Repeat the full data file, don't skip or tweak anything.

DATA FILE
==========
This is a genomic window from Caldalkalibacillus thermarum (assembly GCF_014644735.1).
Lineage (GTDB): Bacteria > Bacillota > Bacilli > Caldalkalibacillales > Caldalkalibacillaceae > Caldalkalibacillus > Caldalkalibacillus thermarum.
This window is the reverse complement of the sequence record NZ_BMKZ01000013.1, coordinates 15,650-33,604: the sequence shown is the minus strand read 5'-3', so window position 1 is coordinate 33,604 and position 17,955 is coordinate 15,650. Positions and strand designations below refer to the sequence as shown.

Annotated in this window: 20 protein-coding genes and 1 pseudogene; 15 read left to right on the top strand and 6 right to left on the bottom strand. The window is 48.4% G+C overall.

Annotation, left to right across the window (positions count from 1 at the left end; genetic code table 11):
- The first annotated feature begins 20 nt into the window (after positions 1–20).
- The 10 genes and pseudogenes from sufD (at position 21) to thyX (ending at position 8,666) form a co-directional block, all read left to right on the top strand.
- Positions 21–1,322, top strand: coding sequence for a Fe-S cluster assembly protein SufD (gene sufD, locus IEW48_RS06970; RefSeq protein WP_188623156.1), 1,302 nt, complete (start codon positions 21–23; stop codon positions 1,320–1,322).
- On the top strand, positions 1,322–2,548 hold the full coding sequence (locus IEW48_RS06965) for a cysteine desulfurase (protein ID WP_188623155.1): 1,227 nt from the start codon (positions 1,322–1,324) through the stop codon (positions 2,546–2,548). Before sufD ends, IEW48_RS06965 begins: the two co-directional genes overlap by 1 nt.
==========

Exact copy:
This is a genomic window from Caldalkalibacillus thermarum (assembly GCF_014644735.1).
Lineage (GTDB): Bacteria > Bacillota > Bacilli > Caldalkalibacillales > Caldalkalibacillaceae > Caldalkalibacillus > Caldalkalibacillus thermarum.
This window is the reverse complement of the sequence record NZ_BMKZ01000013.1, coordinates 15,650-33,604: the sequence shown is the minus strand read 5'-3', so window position 1 is coordinate 33,604 and position 17,955 is coordinate 15,650. Positions and strand designations below refer to the sequence as shown.

Annotated in this window: 20 protein-coding genes and 1 pseudogene; 15 read left to right on the top strand and 6 right to left on the bottom strand. The window is 48.4% G+C overall.

Annotation, left to right across the window (positions count from 1 at the left end; genetic code table 11):
- The first annotated feature begins 20 nt into the window (after positions 1–20).
- The 10 genes and pseudogenes from sufD (at position 21) to thyX (ending at position 8,666) form a co-directional block, all read left to right on the top strand.
- Positions 21–1,322, top strand: coding sequence for a Fe-S cluster assembly protein SufD (gene sufD, locus IEW48_RS06970; RefSeq protein WP_188623156.1), 1,302 nt, complete (start codon positions 21–23; stop codon positions 1,320–1,322).
- On the top strand, positions 1,322–2,548 hold the full coding sequence (locus IEW48_RS06965) for a cysteine desulfurase (protein ID WP_188623155.1): 1,227 nt from the start codon (positions 1,322–1,324) through the stop codon (positions 2,546–2,548). Before sufD ends, IEW48_RS06965 begins: the two co-directional genes overlap by 1 nt.